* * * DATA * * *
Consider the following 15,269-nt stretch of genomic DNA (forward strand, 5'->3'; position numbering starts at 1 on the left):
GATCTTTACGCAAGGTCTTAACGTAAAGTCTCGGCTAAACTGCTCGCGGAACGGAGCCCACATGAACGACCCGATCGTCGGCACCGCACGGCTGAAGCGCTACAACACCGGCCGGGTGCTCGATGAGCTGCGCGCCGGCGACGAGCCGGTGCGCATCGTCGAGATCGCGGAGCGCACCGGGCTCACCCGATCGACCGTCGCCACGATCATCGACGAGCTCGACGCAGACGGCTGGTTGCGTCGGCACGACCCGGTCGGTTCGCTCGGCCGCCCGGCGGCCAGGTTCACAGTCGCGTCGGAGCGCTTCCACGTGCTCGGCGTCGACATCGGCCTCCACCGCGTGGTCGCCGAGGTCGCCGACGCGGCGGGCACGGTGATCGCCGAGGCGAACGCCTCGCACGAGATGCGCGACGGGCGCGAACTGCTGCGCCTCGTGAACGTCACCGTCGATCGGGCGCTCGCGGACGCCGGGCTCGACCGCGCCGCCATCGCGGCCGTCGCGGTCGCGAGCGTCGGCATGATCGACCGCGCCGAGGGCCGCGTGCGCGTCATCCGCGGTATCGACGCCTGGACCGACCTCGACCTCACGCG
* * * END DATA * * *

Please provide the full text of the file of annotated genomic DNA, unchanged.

Consider the following 15,269-nt stretch of genomic DNA (forward strand, 5'->3'; position numbering starts at 1 on the left):
GATCTTTACGCAAGGTCTTAACGTAAAGTCTCGGCTAAACTGCTCGCGGAACGGAGCCCACATGAACGACCCGATCGTCGGCACCGCACGGCTGAAGCGCTACAACACCGGCCGGGTGCTCGATGAGCTGCGCGCCGGCGACGAGCCGGTGCGCATCGTCGAGATCGCGGAGCGCACCGGGCTCACCCGATCGACCGTCGCCACGATCATCGACGAGCTCGACGCAGACGGCTGGTTGCGTCGGCACGACCCGGTCGGTTCGCTCGGCCGCCCGGCGGCCAGGTTCACAGTCGCGTCGGAGCGCTTCCACGTGCTCGGCGTCGACATCGGCCTCCACCGCGTGGTCGCCGAGGTCGCCGACGCGGCGGGCACGGTGATCGCCGAGGCGAACGCCTCGCACGAGATGCGCGACGGGCGCGAACTGCTGCGCCTCGTGAACGTCACCGTCGATCGGGCGCTCGCGGACGCCGGGCTCGACCGCGCCGCCATCGCGGCCGTCGCGGTCGCGAGCGTCGGCATGATCGACCGCGCCGAGGGCCGCGTGCGCGTCATCCGCGGTATCGACGCCTGGACCGACCTCGACCTCACGCG